Buildings of Bucharest

One of the many things I look forward to when visiting a new place is taking that first stroll, you know, the one where you get your bearings, get acquainted with the city, and find a close by coffee shop. When we arrived in Bucharest, Jer and I were so pleased to find such a fantastic array of architecture sprinkled through the streets. So, let’s take a mini tour, shall we?

You know that old adage about saving the best for last? I’m not really into that. I’m going to show off the absolute best building in Bucharest right off the bat. Feast your eyes on Carturesti Carusel, the most painfully beautiful bookstore that’s ever existed.

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Isn’t it magical?! It’s even better in person, bright and charming despite it’s massive size. Hands down a must visit place in Bucharest.

This is my other favorite spot, the meticulously detailed Romanian Athenaeum, a concert hall opened in 1888. There’s a small garden with colorful flowers out front and George Enescu Philharmonic have made it their home.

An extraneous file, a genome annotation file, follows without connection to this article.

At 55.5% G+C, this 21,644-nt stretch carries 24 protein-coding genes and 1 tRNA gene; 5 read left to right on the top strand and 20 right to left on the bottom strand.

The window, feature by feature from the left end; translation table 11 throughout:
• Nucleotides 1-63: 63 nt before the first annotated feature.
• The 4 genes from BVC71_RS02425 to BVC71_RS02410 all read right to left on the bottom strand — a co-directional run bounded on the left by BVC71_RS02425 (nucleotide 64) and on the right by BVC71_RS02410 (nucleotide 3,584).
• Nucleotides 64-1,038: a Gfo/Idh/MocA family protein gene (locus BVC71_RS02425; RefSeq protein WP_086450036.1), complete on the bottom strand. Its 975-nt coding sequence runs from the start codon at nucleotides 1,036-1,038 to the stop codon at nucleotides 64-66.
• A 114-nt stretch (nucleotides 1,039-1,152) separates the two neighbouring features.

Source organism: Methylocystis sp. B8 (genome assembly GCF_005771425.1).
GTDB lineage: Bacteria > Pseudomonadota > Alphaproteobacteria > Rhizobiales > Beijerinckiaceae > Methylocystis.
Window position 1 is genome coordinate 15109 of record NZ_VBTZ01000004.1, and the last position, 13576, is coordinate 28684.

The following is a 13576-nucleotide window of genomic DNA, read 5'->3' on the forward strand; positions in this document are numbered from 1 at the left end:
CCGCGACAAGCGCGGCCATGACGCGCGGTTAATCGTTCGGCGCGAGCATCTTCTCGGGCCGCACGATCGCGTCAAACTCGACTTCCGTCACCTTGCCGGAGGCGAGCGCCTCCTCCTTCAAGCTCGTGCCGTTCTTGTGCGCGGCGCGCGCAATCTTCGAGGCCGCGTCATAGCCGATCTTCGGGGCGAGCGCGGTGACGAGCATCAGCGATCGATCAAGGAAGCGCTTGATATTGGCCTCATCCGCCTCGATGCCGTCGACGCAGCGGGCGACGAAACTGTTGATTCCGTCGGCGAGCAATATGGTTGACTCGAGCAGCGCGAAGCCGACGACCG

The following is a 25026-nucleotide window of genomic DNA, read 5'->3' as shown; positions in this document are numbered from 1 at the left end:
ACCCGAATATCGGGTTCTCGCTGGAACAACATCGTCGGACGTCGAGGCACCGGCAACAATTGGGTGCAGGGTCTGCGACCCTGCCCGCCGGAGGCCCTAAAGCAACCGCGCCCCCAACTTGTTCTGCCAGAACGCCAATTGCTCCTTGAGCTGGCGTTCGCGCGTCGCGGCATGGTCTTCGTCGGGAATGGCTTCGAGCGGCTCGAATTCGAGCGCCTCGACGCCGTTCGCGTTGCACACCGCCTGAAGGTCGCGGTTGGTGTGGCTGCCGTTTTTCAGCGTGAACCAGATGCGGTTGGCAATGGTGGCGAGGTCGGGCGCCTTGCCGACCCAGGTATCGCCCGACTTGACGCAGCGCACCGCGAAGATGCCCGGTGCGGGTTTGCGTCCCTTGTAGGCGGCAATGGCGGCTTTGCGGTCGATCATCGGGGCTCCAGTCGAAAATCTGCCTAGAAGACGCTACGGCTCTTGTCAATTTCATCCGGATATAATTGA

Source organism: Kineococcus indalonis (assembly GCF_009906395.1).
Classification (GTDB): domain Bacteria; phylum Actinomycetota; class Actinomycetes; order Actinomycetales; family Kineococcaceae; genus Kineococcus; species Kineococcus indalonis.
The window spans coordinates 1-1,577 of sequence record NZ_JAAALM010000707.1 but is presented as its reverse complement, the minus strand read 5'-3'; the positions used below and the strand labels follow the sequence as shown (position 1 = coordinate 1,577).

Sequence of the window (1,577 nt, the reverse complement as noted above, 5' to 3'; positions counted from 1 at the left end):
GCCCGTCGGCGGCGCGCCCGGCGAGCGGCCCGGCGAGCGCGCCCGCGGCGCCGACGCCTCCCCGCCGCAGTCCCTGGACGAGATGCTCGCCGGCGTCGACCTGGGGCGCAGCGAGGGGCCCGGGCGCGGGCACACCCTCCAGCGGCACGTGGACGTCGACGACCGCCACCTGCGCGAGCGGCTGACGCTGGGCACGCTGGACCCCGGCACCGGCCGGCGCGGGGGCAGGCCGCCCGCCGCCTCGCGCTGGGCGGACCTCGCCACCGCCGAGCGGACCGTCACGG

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And take a look at this charming devil, the Art Nouveau style Cantacuzino Palace, which I shamlessly loitered about to take a photo of every morning. Would you just look at that entrance?!

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There were flowers in bloom outside the National Museum of Art of Romania, and plenty of shaded benches for a little break from the afternoon sun. It would be the perfect place to sit and read a book (Dracula, perhaps?).

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Even office buildings caught our attention. Although honestly, any building with a fancy façade done in all white is fully capable of stopping me dead in my tracks.

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How wonderful is The National Bank, with it’s copper roof glistening in the sun? It’s on the same boulevard as Carturesti Carusel so you can hit two lovely spots in the span of about 15 minutes.

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In Old Town, an area of the city that’s pretty much all that survives of pre-World War II Bucharest, churches abound. The tiny Biserica Stavropoleos was eye-catching and ornate, and we just loved it.

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Ahhh, archways and columns and tiled portraits galore!

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I think you’ll agree it’s fairly easy to understand why Bucharest is called the Paris of The East!

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